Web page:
Fever, cough and a running nose—we know the symptoms and can probably remember, in yucky detail, how terrible we felt the last time we battled the flu. Each fall millions of people line up for a seasonal flu vaccine in hopes of preventing that dreadful experience for another year.
Now think of your dog experiencing those same symptoms. Yes, there is a highly contagious respiratory disease in dogs known as the canine influenza virus. This virus was first recognized in horses over 40 years ago and it was first diagnosed in greyhounds in 2004. Dogs cannot give this strain of influenza to people, but people can help spread the virus among dogs.
How can my dog get the flu and what symptoms should I be aware of?
Like human flu strains, canine influenza is a highly contagious airborne virus which can also be spread by direct contact with contaminated objects such as clothing, counters, bowls and toys. Initial symptoms resemble canine cough (also referred to as kennel cough) and include:
- Moist or dry, hacking cough lasting up to 30 days
- Nasal discharge
- Low-grade fever
And don’t expect that Fido or Fifi will be interested in walking or playing. Sometimes the illness can result in pneumonia which can be deadly.
Should my dog be vaccinated for canine influenza?
Since canine influenza is highly contagious, the virus is easily passed among dogs. If your dog is at all social, attending dog parks, walking around town, going to the groomer, playing at a dog daycare, or staying at a lodging facility, then vaccinating your dog is recommended. The vaccine does not prevent a dog from getting the flu but will reduce the length and severity of the episode.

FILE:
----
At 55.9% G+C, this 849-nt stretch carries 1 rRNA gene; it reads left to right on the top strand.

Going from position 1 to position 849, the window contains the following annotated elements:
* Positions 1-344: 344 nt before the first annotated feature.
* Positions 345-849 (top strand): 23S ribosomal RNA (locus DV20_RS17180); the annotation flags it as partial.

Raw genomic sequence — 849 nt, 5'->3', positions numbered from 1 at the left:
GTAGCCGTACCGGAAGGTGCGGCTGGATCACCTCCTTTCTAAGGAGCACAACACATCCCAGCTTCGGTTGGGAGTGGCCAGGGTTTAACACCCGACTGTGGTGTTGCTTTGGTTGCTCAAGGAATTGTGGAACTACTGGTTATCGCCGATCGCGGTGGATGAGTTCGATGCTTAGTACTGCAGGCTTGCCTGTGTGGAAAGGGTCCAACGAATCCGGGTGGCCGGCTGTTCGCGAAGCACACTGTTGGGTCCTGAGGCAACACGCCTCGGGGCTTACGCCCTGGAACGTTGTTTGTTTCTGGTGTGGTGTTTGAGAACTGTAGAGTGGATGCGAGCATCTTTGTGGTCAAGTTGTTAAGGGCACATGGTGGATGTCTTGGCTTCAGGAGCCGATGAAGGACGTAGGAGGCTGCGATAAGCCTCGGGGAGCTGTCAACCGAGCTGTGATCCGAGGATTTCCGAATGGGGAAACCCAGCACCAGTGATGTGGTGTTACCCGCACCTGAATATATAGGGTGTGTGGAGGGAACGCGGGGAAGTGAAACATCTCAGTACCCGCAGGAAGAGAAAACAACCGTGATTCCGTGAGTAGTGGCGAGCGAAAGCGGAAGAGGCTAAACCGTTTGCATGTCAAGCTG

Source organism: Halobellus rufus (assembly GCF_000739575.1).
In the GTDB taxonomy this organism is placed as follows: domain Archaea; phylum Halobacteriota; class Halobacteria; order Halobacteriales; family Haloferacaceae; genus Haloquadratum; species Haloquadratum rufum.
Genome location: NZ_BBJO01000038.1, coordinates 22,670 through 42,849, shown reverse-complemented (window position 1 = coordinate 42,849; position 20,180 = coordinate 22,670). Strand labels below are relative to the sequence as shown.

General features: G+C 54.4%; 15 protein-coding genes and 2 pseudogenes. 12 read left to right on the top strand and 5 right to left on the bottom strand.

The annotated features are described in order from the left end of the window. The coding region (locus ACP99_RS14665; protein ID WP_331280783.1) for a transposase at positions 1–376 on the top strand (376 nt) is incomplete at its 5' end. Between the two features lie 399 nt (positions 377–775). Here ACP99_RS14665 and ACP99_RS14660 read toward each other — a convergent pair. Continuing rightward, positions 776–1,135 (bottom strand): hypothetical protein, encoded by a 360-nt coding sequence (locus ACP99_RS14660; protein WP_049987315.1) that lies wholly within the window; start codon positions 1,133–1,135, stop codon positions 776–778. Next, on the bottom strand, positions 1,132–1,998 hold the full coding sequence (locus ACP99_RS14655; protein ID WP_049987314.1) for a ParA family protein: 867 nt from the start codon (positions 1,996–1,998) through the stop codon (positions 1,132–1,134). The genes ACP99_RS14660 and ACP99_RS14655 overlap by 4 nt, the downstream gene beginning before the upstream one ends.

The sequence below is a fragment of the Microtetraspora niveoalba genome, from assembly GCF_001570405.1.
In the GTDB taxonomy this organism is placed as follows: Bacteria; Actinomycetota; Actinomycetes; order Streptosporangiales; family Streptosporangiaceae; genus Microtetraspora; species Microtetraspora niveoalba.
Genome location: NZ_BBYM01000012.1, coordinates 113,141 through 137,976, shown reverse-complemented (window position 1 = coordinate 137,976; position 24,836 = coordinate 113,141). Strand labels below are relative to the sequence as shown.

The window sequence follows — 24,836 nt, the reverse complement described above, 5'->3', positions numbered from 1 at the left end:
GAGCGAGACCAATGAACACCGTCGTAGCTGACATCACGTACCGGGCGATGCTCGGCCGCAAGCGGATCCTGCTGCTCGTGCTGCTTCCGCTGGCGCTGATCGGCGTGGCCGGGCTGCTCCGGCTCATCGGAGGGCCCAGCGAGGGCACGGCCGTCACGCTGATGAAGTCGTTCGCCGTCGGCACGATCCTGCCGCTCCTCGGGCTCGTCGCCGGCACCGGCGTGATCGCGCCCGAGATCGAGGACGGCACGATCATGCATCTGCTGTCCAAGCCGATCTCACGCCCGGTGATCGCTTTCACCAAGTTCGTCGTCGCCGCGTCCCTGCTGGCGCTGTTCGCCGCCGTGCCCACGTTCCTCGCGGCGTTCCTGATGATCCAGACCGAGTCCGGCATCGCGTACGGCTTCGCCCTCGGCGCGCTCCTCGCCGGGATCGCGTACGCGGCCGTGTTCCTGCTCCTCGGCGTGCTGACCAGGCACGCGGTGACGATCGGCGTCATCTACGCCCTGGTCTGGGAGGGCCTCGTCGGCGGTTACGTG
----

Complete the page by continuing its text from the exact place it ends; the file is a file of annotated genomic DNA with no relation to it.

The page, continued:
“At Doylestown Veterinary Hospital we speak with every client about canine influenza. For many, it is the first time they have heard about this relatively new virus. Because canine influenza virus is novel, dogs don’t have any natural immunity to protect them and this why we encourage our clients to be proactive and protect their dogs with vaccination. The decision to vaccinate for canine influenza is primarily based on the pet’s lifestyle and we recommend it for all dogs that are in contact with other dogs such as those who go to dog shows, dog parks, lodging facilities, grooming salons and doggie daycares. A major concern I have as a veterinarian is the fact that people can transmit canine influenza. Owners who have handled an infected dog can transmit the virus on their hands and clothing to their other pets. This is the primary reason I vaccinate my own dogs for canine influenza,” said DVH staff veterinarian Dr. Lois Palin.
Talk with your veterinarian about canine influenza and the vaccine.
It’s best to discuss prevention of canine influenza with your veterinarian to determine if giving the vaccine to your pet is the right course of action.
If your dog develops a cough, then you should visit your veterinarian immediately. Tests to confirm canine influenza include collection of respiratory secretions or blood samples. The doctor will explain the test and results, the disease, a treatment plan, and the need for a follow-up examination.
Unfortunately canine influenza is a virus so there’s no instant cure. Providing supportive care such as making sure the dog stays well-hydrated and controlling secondary infections will go a long way in helping your pet feel better. If a secondary bacterial infection is diagnosed, then antibiotics may be prescribed. Prevention is the best medicine. Talk to your veterinarian about canine influenza and the benefits of vaccinating your pets.